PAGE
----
The unit was originally supplied with four optional remote controls, giving loader operators the ability to turn the unit and the oscillation on or off at any time. The oscillation range, however, was only programmable at the panel. Although the system performed well, operators noticed an opportunity to even better serve the unique layout and workflow at the Holland plant, so they contacted BossTek to discuss some possible modifications to the system.
“We felt that we could make dust control even easier and more efficient for the operators who are moving our material,” Driesenga says. “The easier the equipment is to operate, and the more efficiency we can build into the dust management process, the more likely that the equipment will be used, and used correctly.”
During the initial meeting with BossTek, Driesenga explained that loading and unloading could take place at nearly any point within the roughly 3-acre area, and the 359-degree oscillation was key to reaching those activities. But the relatively slow oscillation speed prevented a quick rotation of the barrel to focus on an arriving truck; thus, operators had to wait for the machine to oscillate to the required spot.
"We were extremely impressed with the technical assistance [BossTek] provided in developing the concept and turning it into a working reality,” –PADNOS Purchasing Director Bruce Karger
The big question was whether the unit could be redesigned to reach any point on the oscillation arc in 30 seconds or less, and be built with the control capability into the remotes that PADNOS currently had. Adding the ability to set the arc remotely would also be a huge bonus, relieving operators from having to visit the control panel.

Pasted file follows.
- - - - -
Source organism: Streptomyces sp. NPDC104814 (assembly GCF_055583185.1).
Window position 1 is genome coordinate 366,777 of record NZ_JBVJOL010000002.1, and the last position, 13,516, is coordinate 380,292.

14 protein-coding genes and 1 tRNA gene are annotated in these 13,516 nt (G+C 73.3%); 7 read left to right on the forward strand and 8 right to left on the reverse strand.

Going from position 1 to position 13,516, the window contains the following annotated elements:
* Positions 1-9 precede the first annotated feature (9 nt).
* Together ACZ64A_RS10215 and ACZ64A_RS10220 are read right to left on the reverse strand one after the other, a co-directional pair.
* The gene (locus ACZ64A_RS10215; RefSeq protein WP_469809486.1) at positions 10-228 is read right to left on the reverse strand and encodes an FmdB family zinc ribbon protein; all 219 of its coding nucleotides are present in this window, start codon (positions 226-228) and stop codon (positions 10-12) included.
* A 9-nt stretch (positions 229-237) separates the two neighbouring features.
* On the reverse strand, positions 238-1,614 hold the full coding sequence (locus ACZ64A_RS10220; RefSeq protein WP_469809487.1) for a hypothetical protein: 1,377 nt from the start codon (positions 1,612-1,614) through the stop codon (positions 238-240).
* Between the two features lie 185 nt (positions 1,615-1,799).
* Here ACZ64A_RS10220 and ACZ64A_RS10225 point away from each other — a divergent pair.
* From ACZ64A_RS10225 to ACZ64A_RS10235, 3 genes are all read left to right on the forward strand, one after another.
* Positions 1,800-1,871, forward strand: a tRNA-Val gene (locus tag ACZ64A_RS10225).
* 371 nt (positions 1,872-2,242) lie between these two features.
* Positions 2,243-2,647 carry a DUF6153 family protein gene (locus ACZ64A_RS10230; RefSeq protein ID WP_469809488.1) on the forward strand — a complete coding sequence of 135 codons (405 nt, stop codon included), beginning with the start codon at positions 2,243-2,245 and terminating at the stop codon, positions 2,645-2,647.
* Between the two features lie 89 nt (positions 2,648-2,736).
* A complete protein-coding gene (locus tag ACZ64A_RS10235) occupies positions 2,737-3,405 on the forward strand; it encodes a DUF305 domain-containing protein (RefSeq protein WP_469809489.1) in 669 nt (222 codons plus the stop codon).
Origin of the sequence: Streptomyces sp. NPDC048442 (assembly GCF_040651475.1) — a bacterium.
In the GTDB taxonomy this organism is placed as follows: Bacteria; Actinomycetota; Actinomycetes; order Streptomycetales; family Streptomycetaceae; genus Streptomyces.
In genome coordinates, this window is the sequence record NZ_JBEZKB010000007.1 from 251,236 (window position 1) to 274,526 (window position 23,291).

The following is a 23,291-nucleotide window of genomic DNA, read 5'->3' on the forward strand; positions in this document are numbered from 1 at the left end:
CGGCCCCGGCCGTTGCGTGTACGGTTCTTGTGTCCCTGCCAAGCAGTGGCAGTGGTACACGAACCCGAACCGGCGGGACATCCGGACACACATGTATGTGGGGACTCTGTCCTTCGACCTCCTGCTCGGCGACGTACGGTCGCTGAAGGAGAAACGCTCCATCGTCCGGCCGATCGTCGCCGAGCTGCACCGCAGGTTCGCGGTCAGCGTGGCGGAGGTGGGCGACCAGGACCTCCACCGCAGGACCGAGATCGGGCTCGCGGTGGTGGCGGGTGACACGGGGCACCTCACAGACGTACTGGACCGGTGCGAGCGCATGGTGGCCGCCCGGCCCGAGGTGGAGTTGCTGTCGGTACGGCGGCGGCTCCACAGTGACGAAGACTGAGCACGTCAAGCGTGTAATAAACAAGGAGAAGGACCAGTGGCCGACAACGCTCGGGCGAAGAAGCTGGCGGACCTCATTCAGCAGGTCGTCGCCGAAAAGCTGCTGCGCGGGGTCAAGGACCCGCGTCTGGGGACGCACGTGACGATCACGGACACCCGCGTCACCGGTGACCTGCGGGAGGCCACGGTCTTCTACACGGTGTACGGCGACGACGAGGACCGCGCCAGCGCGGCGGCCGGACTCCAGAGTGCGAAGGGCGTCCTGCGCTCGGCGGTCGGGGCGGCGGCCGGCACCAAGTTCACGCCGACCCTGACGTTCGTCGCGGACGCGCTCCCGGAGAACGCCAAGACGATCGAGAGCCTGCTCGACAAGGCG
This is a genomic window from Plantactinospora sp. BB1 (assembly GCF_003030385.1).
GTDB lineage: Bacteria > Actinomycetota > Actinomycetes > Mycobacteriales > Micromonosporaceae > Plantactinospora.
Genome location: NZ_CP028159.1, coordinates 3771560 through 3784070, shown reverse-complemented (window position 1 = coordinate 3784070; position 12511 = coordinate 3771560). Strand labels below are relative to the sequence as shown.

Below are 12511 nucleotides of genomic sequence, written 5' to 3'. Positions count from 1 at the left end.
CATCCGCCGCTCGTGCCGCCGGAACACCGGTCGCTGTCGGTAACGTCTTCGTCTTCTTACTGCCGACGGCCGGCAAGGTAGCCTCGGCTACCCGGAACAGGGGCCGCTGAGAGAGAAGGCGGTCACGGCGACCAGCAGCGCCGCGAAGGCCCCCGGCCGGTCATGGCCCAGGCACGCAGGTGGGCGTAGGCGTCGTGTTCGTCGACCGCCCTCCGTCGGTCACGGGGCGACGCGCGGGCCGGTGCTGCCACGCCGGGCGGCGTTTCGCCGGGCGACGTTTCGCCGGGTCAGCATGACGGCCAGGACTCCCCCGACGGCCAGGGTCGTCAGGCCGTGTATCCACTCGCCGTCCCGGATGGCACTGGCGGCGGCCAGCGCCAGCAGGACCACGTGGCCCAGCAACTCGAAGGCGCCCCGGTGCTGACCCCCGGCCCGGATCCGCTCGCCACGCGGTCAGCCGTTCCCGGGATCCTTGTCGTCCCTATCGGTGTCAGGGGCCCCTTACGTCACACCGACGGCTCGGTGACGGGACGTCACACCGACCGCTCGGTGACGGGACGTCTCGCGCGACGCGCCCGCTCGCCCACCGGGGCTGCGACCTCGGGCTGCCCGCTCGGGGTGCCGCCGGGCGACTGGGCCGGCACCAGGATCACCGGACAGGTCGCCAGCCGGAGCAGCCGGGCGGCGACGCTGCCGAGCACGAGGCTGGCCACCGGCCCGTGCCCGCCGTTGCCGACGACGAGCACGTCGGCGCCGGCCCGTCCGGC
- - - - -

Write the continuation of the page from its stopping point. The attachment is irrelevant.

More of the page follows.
“The first reaction we got was, ‘We’ve never done that before,’” recalled Karger. “But no sooner was that said, then the BossTek team got busy with us to figure out exactly what features we needed and how it could be done.”
BossTek engineers decided that they could achieve the desired repositioning speed by replacing the fixed-speed oscillation motor on the device with one that turned approximately four times faster and coupling this with a variable-frequency drive (VFD). To avoid having to ship the unit back for the revisions, BossTek’s personnel performed the gear motor change-out, panel modifications and VFD installation on-site.
While maintaining all existing controls on the remotes, the technicians also added the ability to select from eight preset oscillation ranges, which could be programmed by operators from the modified panel with its touch-screen display. Finally, they added a “jog left/right” switch and a “home” button to the remotes for quick repositioning.
“With the modified remotes, we have much more versatility in aiming the DustBoss and quickly bringing it to the exact location needed at any given time,” Driesenga says. “And the oscillation arc can be changed even while the oscillator is running.”
Results from air monitoring at the PADNOS site have confirmed the machine’s effectiveness and helped the company remain in compliance with local air quality regulations.
“We recently had an inspector review our operations this past summer, and he commended us on our dust control measures,” Driesenga concluded. “The results were better than he expected.”
Added Karger, “I feel like these are the tools that enable us to do a better job of preventing dust from leaving our property. For us, it’s taking our dust management to the next level. In fact, we have plans in place for another unit.”